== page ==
Beijing, Dec.2 : In a major revision of numbers, China's Ministry of Health has acknowledged that nearly 300,000 children became sick after consuming milk tainted with the toxic plastic melamine.
According to the ministry's web site, this casualty figure is probably the largest the country has ever experienced.
The ministry said in a statement late Monday that authorities across the country found that 294,000 babies had suffered from urinary problems after consuming milk powder tainted with melamine.
"Most of the sickened children received outpatient treatment only for small amounts of sand-like kidney stones found in their urinary systems, while a part of the patients had to be hospitalized for the illness," the statement said.
A statement further said the abnormalities" occurred after drinking formula milk from Sanlu, the company most seriously affected, and other brand names.
Previously the government said that just over 50,000 babies had received hospital treatment for kidney stones.
It also said that six babies had died. It said five other deaths had been investigated, but melamine had been ruled out as a cause.
The melamine scandal was exposed in mid-September, and deeply damaged not only the milk industry but also the government's reputation for ensuring food safety.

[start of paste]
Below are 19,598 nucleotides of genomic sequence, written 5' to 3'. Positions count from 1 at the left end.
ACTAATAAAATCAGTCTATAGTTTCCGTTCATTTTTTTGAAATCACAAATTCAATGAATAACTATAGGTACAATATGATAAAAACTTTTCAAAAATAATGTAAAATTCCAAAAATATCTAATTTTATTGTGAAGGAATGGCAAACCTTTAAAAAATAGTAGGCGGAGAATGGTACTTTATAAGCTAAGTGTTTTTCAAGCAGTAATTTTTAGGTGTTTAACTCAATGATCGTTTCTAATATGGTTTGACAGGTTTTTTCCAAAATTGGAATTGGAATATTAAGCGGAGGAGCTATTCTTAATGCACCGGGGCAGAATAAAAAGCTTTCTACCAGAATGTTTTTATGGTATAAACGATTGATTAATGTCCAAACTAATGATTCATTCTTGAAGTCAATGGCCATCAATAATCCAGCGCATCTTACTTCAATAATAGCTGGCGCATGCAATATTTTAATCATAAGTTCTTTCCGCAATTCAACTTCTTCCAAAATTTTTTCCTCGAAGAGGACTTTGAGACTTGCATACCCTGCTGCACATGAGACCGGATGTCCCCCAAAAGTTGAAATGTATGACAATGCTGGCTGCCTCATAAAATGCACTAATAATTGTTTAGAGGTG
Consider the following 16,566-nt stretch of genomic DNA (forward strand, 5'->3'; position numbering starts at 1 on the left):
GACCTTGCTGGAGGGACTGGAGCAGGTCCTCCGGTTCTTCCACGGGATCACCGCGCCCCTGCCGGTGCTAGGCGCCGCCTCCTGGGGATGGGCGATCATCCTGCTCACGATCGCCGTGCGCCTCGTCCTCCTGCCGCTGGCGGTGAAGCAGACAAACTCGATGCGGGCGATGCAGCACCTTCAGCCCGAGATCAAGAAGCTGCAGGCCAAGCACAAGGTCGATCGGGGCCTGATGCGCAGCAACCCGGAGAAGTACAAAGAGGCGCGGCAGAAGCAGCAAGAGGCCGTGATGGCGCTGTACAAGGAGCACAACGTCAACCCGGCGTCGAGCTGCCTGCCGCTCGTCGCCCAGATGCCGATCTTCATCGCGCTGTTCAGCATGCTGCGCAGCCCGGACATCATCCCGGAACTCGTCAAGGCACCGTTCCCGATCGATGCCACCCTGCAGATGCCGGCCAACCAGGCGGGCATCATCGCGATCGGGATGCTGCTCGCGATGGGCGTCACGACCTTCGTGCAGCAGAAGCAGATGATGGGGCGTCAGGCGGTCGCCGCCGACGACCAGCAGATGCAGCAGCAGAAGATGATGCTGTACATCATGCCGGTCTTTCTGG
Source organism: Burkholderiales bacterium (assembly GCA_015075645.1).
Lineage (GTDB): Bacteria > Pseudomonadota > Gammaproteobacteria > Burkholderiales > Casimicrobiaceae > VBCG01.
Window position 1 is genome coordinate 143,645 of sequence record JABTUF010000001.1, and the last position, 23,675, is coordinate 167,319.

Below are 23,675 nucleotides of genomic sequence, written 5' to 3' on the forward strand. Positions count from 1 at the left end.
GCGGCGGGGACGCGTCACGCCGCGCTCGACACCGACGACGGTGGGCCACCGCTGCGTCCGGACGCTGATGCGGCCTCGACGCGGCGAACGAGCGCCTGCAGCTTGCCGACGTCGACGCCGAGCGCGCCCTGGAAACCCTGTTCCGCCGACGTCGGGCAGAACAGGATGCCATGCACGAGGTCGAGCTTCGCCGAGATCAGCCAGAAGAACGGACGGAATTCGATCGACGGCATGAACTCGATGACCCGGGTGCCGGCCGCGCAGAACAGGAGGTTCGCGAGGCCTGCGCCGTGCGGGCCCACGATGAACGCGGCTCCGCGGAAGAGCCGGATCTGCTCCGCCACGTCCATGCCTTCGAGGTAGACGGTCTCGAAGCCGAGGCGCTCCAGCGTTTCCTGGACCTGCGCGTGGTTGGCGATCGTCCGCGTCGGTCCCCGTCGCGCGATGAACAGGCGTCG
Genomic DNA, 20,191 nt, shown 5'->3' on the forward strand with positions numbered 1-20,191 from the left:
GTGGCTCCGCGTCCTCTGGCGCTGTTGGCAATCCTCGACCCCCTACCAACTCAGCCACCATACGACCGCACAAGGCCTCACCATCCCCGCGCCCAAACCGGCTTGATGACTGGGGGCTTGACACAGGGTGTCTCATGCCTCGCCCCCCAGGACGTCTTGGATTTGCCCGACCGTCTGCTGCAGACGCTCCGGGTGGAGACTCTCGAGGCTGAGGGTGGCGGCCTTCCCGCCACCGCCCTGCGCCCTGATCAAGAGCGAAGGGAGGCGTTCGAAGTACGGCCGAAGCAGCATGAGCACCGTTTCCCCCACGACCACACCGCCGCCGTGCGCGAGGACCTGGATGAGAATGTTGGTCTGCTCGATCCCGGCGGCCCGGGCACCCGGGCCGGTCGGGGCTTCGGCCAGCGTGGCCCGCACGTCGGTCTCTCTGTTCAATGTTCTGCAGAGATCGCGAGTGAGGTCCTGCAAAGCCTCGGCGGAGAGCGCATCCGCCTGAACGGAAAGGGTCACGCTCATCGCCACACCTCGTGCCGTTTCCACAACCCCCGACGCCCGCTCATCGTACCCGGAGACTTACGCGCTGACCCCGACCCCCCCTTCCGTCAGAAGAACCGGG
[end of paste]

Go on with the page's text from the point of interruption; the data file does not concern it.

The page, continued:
The plastic had been sold as "protein powder" and mixed into milk at collecting stations all over China, because it improved the protein readings of poor quality or watered down milk.
Some doctors had been aware for months of the problems affecting formula milk, and Sanlu itself had confirmation on August 1, but was ordered not to issue a public statement in advance of the Olympic Games.
Eventually, the government's hand was forced by the New Zealand government, which had been informed by the dairy giant Fonterra, a joint-owner of Sanlu, and a growing number of reports in China's own media which did not say which company was responsible.
Li Fangping, one of a number of lawyers representing parents of children affected, said the new figures sounded accurate but probably did not include children affected by illnesses other than kidney stones, such as inflammation of the urethra or blood disorders.
Other figures released today show that Chinese dairy exports have fallen by more than 90 per cent since the scandal broke, after a number of countries banned the use of Chinese milk powder. Egg exports were also affected after traces of melamine were found.